The other day as I was perusing the small Bible section of my large Christian Books and (Especially) Gifts Store I happened upon a tome that arrested my attention. It was plain and unadorned. A simple red book with the title and nothing else. I was immediately offended by the cover, because it was politically […]
You should know I don’t use that term lightly. When I say “cult” I don’t mean “people who believe differently from me”, or “people who appear christian but aren’t”. What I mean is that they actually live on a compound separated from the outside world and invite you to join them in exchange for you selling everything you own and laying the money at their feet.
With that said, I actually had a very good time with them. They live a reasonably simple communal agrarian lifestyle, and celebrate together every morning and evening with “Menha” which involved a faux Israeli style party/worship service centered around dancing merrily in a circle. And it’s awesome.
I saw a similar thing at my cousin’s wedding to his Turkish bride, and another variant at a seminar on multiethnicity for the United Methodist Church. Dancing together engenders community, participation, learning and fun. Unlike the ambiguous waving and shifting common to our protestant worship services that resemble a Pearl Jam Concert. The organized choreographed movements of these communities hearken to mind old Irish line dances and Shaker Ceremonies of early America.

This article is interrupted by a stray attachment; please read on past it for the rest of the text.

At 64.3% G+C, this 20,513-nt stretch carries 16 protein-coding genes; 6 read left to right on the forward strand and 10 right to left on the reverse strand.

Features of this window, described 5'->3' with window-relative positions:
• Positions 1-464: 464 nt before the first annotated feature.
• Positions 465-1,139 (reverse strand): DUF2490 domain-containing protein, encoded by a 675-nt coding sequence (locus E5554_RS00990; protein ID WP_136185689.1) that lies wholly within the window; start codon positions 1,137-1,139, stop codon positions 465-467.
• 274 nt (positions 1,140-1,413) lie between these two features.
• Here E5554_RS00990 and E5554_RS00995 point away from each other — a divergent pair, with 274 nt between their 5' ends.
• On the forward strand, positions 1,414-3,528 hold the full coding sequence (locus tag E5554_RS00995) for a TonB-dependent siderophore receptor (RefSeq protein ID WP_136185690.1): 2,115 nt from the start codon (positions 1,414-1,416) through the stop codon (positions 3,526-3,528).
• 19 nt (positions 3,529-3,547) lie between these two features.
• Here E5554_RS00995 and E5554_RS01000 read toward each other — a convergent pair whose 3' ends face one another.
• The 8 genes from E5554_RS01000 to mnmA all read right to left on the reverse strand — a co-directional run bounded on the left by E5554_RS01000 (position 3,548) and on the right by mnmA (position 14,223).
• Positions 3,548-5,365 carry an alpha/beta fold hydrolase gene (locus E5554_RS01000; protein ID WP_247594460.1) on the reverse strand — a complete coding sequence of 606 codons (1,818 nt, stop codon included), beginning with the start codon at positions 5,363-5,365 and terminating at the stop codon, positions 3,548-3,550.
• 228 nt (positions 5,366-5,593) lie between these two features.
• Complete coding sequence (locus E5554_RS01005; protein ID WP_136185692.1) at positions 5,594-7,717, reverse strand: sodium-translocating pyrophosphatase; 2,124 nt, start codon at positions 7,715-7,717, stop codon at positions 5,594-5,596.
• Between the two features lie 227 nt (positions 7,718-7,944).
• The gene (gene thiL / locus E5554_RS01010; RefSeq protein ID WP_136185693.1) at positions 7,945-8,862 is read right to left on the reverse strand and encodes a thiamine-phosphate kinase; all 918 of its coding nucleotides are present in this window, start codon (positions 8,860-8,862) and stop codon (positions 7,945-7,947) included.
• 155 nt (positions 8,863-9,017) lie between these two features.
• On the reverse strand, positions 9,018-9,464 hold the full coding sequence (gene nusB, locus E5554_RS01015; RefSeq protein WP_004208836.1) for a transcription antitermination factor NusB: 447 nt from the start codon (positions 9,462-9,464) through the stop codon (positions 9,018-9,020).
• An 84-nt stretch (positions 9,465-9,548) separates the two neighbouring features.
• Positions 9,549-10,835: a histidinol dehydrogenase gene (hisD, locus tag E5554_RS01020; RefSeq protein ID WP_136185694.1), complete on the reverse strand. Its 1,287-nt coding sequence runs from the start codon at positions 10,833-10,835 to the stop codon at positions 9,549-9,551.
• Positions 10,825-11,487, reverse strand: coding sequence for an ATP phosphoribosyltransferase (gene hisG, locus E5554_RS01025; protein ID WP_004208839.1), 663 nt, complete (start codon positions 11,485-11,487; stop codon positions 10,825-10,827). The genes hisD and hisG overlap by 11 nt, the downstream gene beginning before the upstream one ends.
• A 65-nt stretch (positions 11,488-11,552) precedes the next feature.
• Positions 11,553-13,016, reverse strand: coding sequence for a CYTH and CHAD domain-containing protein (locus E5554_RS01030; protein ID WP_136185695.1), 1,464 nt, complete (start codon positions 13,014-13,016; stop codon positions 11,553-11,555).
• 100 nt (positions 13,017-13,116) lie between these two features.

Every time I see a group social dancing all together I think “Yes! That, we need to do more stuff like that!”
I saw it again at camp the other night when, in the middle of praise a group of our inner city kids spontaneously broke out in a line dance that appeared to me to be the Cupid Shuffle. It was stinking awesome.
My old girlfriend and I used to Swing Dance to worship songs back at RockHarbor Church, (most of the songs are in 3:4, the rest are Salsas) but without the community element it was a me and her thing, not something everybody was going to get in on. Still I feel like the precedent is there. If you’re a worship leader reading this, this is your opportunity. I claim no ownership over this idea and put it in the public domain. I strongly suggest you try it.